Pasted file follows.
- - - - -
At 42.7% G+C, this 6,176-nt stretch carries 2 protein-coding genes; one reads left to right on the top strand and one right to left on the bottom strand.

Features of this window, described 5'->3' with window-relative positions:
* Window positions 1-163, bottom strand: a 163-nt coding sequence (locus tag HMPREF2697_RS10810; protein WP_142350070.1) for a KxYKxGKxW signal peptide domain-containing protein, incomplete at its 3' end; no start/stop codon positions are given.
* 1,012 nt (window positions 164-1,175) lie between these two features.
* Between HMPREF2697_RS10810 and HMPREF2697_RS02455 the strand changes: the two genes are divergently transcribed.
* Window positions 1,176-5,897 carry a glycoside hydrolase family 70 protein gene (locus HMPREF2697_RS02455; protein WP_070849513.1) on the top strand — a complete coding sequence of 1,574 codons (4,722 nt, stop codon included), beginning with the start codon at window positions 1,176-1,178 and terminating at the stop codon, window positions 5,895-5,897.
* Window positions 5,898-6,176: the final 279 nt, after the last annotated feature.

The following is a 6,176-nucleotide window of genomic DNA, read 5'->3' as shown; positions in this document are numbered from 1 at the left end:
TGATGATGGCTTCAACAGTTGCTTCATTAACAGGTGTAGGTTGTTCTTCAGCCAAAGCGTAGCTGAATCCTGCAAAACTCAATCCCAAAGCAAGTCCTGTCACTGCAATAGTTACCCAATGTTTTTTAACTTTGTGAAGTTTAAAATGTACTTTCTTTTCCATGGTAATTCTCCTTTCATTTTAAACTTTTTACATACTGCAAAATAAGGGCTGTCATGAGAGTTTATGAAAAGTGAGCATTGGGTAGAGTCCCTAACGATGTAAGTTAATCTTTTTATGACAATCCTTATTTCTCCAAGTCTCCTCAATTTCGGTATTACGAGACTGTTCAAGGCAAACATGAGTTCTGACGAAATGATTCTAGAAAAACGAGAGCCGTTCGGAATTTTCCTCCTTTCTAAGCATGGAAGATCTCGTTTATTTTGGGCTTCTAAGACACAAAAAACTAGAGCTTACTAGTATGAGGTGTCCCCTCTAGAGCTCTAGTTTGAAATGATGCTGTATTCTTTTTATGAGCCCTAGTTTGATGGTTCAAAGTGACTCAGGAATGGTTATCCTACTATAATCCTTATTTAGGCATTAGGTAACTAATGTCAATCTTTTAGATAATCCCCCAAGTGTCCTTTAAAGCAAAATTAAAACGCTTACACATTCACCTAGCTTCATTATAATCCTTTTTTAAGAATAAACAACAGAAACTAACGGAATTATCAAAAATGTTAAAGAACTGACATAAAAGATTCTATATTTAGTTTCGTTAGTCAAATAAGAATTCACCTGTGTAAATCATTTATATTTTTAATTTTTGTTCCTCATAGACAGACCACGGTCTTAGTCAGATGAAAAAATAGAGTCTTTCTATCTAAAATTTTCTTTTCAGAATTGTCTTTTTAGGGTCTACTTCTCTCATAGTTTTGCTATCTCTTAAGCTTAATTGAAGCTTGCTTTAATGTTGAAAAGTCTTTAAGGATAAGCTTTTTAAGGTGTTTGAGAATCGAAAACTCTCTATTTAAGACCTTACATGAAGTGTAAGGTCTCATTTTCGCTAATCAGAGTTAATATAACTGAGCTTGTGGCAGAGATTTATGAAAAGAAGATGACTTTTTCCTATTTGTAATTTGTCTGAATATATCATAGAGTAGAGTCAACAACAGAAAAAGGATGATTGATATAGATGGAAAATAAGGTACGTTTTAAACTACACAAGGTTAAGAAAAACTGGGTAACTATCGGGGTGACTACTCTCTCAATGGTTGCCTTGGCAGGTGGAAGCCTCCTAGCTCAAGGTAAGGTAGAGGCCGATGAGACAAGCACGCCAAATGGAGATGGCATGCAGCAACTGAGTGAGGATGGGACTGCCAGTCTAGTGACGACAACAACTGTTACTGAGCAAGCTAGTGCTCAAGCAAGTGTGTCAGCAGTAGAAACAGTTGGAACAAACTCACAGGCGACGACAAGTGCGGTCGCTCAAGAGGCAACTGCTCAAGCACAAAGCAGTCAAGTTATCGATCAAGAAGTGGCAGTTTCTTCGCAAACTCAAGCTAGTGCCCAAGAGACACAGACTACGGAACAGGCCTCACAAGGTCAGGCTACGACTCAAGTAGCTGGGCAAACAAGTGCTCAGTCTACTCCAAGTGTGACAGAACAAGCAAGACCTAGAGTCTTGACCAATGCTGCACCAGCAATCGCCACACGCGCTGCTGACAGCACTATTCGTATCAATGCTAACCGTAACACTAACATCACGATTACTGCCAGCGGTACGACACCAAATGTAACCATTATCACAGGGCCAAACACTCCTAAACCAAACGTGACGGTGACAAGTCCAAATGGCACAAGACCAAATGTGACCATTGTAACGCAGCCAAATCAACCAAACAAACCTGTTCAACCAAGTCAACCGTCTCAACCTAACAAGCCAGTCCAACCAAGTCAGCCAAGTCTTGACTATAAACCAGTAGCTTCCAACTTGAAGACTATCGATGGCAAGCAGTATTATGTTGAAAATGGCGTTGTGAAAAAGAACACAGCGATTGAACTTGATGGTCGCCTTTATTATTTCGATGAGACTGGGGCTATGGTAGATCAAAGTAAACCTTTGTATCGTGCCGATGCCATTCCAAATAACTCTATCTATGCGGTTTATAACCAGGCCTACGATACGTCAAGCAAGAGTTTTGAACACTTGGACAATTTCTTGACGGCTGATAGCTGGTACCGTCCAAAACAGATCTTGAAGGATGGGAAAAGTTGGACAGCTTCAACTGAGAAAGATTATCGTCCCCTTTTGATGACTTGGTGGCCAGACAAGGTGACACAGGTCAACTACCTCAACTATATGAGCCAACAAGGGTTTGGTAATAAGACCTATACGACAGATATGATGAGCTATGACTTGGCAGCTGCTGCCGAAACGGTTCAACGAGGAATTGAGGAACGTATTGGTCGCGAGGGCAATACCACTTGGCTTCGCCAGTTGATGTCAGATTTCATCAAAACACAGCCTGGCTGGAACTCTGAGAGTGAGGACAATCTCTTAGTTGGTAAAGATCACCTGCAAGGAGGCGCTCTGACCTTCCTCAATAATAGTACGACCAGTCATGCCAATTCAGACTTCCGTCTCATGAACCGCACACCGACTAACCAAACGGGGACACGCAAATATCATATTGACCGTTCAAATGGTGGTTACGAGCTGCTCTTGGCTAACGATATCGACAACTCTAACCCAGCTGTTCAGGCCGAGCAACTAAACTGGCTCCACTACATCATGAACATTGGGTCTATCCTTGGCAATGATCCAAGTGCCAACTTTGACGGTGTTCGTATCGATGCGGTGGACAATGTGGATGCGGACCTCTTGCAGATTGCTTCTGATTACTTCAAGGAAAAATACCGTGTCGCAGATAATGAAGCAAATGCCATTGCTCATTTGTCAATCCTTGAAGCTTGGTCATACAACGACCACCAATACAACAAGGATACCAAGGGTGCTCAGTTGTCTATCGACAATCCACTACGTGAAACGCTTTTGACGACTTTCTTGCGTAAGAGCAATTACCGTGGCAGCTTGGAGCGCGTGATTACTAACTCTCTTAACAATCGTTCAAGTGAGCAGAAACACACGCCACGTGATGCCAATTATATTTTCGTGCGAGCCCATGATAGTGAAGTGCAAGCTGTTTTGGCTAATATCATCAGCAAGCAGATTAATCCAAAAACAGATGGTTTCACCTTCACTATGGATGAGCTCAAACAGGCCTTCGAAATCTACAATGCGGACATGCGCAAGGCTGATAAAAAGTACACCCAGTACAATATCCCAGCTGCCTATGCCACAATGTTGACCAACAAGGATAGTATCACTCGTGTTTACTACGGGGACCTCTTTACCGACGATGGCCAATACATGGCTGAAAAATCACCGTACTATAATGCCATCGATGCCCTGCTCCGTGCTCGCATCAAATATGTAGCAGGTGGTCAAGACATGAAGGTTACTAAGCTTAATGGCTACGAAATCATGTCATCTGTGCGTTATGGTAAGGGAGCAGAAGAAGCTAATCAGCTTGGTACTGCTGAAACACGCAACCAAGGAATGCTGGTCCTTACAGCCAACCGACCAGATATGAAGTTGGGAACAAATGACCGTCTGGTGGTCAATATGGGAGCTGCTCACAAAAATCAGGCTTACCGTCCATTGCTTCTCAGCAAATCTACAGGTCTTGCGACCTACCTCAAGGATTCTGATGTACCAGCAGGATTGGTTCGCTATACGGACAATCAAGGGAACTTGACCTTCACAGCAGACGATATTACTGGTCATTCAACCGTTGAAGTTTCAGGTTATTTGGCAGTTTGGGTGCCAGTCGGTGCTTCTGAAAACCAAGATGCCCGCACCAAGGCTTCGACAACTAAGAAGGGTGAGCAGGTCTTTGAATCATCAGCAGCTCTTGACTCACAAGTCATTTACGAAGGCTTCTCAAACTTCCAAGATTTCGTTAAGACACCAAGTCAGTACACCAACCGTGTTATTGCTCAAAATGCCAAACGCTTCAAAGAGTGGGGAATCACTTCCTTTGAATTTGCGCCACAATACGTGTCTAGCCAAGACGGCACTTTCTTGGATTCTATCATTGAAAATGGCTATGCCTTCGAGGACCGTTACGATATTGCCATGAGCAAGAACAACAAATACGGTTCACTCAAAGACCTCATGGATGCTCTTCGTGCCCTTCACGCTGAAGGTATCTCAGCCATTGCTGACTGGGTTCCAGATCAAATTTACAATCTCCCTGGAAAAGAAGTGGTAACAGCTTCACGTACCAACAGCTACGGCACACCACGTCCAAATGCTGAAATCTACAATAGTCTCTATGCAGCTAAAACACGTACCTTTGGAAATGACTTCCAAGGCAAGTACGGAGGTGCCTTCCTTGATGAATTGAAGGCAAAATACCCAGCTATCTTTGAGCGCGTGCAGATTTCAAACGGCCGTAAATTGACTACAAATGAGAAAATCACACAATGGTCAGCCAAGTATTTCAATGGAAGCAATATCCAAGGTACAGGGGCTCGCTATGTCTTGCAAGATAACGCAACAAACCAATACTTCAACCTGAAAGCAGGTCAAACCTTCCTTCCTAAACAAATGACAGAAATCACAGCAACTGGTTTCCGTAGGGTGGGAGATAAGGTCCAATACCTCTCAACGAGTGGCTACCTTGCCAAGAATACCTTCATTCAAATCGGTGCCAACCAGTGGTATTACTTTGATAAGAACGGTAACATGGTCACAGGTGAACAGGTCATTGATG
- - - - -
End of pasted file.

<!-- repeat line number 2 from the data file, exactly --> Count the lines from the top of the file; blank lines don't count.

Features of this window, described 5'->3' with window-relative positions: